Black Swan set to soar at cinemas

By Fiona Bailey
Entertainment reporter, BBC News

Image caption,
Portman's previous films include Closer, Leon and the Star Wars prequels

The erotically charged and intensely dark Black Swan is sure to ruffle feathers amongst Natalie Portman fans.

The role, which sees the star play ambitious ballerina Nina Sayers, marks a complete change for the former Star Wars actress.

The 29-year-old performed most of the dancing in the movie herself, having trained for a year before filming started.

She also lost 20lb (9kg) from her already slender frame.

"I would train for about five hours a day with a ballet teacher," she says. "I would swim a mile a day and then tone for two hours.

"I don't think I expected how hard it was going to be."

Once shooting started, the pace got more intense. Despite several injuries, including a dislocated rib, there was no time for Portman to recover.

"It's good to understand what real ballet dancers have to go through," she explains. "They are constantly dancing through very difficult injuries.

"They'll dance beautifully with a sprained ankle or some really extreme injury, and then limp off into a bucket of ice. It's pretty shocking."

Image caption,
Darren Aronofsky first approached Portman about the film eight years ago

The actress - currently expecting a child with her fiance Benjamin Millepied, a choreographer she met while making the film - says she learned a lot from her character.

"I learned how much I could do. I think of myself as someone who seeks pleasure and who doesn't like pain.

"But to actually put myself through pain for that long was a scary thing to discover. It's good to know I could focus in that way for a role."

Directed by Darren Aronofsky, the psychological thriller has drawn comparisons with his previous movie The Wrestler.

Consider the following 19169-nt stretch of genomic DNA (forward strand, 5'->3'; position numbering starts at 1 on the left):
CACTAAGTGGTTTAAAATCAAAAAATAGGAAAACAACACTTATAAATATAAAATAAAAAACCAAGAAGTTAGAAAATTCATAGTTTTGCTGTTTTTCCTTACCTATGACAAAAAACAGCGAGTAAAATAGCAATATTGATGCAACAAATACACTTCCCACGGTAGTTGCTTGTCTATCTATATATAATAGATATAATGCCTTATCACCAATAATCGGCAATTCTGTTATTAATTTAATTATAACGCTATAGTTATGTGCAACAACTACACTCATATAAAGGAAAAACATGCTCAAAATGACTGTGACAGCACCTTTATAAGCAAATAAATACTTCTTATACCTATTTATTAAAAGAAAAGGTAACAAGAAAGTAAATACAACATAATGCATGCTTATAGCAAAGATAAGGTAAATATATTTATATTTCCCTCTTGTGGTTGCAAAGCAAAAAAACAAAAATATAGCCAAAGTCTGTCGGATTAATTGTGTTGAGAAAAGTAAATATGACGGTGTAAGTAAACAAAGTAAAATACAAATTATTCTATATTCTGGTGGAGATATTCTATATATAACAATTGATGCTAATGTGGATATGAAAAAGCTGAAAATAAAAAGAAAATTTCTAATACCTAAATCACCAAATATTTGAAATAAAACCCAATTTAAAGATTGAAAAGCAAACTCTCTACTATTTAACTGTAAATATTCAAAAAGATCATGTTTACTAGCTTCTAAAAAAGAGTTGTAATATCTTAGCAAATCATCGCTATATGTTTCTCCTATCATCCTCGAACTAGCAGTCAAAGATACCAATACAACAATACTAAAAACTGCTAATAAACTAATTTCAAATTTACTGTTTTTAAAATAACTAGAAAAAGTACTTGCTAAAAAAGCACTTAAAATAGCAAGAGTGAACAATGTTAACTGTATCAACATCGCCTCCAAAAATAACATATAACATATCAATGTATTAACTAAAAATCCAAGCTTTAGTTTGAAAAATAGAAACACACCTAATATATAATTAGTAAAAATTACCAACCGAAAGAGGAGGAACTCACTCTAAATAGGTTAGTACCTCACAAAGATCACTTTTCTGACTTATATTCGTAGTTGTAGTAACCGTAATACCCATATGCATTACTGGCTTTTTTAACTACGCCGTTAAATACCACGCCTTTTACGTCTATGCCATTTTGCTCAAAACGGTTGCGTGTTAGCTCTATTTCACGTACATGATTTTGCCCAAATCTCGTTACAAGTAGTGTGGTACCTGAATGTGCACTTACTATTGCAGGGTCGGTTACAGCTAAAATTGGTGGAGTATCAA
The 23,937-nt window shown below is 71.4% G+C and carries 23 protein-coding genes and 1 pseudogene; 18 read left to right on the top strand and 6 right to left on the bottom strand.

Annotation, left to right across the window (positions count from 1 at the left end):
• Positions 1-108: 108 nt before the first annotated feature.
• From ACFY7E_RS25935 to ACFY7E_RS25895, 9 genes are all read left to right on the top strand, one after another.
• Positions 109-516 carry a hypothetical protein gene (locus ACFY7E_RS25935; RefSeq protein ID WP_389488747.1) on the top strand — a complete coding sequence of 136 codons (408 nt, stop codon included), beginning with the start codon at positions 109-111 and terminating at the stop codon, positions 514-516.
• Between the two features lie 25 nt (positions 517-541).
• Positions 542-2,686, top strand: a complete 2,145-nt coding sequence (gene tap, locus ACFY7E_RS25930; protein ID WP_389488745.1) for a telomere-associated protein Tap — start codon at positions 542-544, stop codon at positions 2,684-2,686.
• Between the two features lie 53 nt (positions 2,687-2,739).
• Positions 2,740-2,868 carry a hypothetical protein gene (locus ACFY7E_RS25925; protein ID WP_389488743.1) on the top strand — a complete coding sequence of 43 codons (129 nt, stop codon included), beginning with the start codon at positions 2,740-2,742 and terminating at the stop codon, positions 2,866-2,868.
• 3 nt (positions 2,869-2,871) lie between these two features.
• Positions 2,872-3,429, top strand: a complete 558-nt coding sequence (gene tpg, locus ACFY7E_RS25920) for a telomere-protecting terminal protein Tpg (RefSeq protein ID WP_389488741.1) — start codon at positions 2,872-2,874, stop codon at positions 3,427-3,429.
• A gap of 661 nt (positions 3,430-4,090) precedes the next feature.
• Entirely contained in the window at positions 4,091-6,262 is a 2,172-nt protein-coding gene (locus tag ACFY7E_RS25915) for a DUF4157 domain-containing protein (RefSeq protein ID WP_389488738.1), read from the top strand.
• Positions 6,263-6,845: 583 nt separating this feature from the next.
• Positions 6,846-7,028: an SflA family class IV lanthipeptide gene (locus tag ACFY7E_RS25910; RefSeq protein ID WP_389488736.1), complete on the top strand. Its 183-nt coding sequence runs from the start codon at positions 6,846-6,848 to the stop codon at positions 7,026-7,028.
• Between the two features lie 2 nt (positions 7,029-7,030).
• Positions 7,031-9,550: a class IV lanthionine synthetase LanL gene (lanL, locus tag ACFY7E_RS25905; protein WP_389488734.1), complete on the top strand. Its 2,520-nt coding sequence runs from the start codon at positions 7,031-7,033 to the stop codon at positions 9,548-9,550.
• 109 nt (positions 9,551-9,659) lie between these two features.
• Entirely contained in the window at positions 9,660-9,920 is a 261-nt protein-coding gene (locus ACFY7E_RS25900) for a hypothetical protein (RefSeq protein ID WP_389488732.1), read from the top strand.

Both tell of obsessive athletes who strive for perfection to the detriment of their physical health and mental well-being.

Mickey Rourke won numerous awards for his role in The Wrestler. And Portman picked up the best actress award at both the Baftas and the Oscars.

"It's exciting to be in a film that people like in a year of good films," the actress says modestly.

Indeed, the former child star says the most rewarding part of being in a critically acclaimed movie is the audience's reaction.

"It's really exciting to hear people debating their different takes on what the movie is about.

"Just to see people engaging so passionately is your greatest dream when you're making a movie."

Portman was first approached by Aronofsky - whom she calls "phenomenal and wonderful" - to make the film eight years ago.

Yet work on the film was delayed by the difficulty he faced finding people in the ballet world who were willing to talk to him.

With most of the characters portrayed as extremely competitive and sometimes brutal, Black Swan does not show the art of ballet in a particularly good light.

The movie has been criticised by some of its practitioners, who have called the film's portrayal of dancers cliched.

"Clearly this depicts one particular dancer's story in one particular fictional company," Portman says in the film's defence.

"It's not meant to be taken as truth. But there's a lot of ballet dancers who have verified some of the details of the film."

The time ballet dancers have in the limelight is quite limited - a fact highlighted in the film by Winona Ryder's character, Beth Macintyre.

Image caption,
Winona Ryder plays an ageing ballerina forced out of the company

The 39-year-old plays a former ballet dancer forced out of Portman's company because she is considered too old, who then embarks on a downward spiral of depression and unhappiness.

"She's an icon, and it was really exciting to get to work with her," Portman says of the Beetlejuice star.

"She was kind, professional and patient. She was completely humble and was able to turn on extreme emotion really quickly."

Having been in the industry herself since starring in 1994 movie Leon, Portman concedes the acting industry has "similar pressures".

Yet she points out that growing older is not quite as limiting in the worlds of film and theatre.

"For actresses you can change the kind of roles you go for, whereas for dancers your career is just over when you get to a certain point.

"But ballet is truly an art of passion. No one's becoming rich and famous from being a ballet dancer any more.

"There's something incredibly beautiful about that."

Black Swan opens in the UK on 21 January.

More on this story

Related Internet Links

The BBC is not responsible for the content of external sites.